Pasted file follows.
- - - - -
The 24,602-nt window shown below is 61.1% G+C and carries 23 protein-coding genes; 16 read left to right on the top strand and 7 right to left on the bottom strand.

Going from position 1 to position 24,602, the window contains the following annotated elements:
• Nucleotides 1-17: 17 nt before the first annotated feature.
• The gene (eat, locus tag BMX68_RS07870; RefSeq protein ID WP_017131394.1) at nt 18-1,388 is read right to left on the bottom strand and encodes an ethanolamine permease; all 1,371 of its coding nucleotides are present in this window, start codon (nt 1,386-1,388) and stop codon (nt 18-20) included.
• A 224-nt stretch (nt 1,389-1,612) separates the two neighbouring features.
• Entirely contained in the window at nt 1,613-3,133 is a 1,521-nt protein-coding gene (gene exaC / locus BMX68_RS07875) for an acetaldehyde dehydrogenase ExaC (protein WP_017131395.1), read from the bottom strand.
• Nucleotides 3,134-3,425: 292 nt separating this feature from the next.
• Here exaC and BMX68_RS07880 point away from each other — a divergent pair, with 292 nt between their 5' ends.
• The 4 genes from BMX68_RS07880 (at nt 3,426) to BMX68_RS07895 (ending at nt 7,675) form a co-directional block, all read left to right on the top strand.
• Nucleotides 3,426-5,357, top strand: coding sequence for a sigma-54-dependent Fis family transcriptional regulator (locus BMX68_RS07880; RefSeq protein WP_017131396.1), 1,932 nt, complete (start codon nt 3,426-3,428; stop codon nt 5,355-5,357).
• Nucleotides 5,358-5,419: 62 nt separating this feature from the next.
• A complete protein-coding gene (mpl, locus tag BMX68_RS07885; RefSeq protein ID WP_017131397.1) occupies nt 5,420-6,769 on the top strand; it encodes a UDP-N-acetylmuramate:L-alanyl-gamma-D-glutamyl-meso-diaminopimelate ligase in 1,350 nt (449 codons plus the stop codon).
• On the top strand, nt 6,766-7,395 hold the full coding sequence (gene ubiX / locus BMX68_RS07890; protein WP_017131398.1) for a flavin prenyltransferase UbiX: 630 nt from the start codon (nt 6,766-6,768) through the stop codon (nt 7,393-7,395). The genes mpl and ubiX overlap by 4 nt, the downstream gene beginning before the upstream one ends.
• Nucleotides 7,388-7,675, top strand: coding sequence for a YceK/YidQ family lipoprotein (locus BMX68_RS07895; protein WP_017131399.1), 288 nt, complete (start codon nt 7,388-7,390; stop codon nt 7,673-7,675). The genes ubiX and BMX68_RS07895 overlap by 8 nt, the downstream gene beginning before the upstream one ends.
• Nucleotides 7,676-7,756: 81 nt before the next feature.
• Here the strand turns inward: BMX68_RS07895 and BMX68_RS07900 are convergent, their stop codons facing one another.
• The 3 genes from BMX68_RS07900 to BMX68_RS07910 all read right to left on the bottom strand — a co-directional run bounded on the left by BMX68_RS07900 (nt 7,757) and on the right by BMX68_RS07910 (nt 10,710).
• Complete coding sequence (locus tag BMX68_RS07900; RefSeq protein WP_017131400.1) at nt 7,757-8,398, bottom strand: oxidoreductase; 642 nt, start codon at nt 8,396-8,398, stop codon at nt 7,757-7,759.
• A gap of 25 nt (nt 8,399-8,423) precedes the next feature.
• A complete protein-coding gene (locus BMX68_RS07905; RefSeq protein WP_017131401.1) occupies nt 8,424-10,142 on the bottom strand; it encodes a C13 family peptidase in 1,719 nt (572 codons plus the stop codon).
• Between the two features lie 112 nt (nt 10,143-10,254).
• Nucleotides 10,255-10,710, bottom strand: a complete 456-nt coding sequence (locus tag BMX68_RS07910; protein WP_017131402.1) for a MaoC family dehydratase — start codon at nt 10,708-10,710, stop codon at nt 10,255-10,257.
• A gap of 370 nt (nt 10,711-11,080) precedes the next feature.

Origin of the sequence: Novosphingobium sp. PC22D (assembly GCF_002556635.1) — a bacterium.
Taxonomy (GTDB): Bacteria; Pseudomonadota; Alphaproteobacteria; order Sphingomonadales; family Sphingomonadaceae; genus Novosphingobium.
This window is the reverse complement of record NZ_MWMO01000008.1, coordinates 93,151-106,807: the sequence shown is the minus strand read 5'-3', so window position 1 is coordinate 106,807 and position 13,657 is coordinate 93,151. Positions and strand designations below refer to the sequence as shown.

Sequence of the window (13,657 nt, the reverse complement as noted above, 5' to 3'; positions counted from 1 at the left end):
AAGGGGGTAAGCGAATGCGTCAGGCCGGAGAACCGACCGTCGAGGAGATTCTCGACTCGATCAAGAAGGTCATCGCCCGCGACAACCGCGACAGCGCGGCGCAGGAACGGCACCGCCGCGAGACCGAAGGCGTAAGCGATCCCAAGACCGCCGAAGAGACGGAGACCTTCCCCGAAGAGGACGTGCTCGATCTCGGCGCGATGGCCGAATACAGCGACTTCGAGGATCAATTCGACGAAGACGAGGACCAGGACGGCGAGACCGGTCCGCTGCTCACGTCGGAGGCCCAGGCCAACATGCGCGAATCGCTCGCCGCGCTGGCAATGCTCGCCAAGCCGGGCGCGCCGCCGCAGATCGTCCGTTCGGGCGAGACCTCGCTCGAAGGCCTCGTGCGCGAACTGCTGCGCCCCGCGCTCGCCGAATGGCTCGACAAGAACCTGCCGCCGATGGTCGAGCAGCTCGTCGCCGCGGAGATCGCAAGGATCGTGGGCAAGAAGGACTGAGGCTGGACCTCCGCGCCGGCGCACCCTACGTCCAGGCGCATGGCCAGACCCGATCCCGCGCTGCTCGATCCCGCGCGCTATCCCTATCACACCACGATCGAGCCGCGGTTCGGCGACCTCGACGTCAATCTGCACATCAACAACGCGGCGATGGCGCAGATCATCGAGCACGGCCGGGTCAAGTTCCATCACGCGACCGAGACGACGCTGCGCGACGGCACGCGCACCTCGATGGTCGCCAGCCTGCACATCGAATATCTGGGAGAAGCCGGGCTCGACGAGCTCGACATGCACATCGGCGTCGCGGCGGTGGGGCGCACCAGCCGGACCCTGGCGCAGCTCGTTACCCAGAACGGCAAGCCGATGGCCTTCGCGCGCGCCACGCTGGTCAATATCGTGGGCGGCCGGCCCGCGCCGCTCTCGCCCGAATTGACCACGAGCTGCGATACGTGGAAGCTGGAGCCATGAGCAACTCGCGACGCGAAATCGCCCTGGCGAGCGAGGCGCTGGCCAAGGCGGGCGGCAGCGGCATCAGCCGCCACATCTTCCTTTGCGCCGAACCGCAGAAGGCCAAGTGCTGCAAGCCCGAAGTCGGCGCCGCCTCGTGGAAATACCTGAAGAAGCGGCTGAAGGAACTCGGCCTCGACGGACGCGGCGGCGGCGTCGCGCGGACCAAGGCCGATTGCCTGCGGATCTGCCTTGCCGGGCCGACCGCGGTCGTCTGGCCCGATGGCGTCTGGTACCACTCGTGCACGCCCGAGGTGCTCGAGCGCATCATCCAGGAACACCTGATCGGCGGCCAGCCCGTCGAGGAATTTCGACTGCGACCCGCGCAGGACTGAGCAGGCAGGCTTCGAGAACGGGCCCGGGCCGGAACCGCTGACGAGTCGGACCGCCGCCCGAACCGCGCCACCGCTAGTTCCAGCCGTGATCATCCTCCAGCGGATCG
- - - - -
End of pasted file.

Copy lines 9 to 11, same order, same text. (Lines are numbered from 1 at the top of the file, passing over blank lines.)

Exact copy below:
• The 4 genes from BMX68_RS07880 (at nt 3,426) to BMX68_RS07895 (ending at nt 7,675) form a co-directional block, all read left to right on the top strand.
• Nucleotides 3,426-5,357, top strand: coding sequence for a sigma-54-dependent Fis family transcriptional regulator (locus BMX68_RS07880; RefSeq protein WP_017131396.1), 1,932 nt, complete (start codon nt 3,426-3,428; stop codon nt 5,355-5,357).
• Nucleotides 5,358-5,419: 62 nt separating this feature from the next.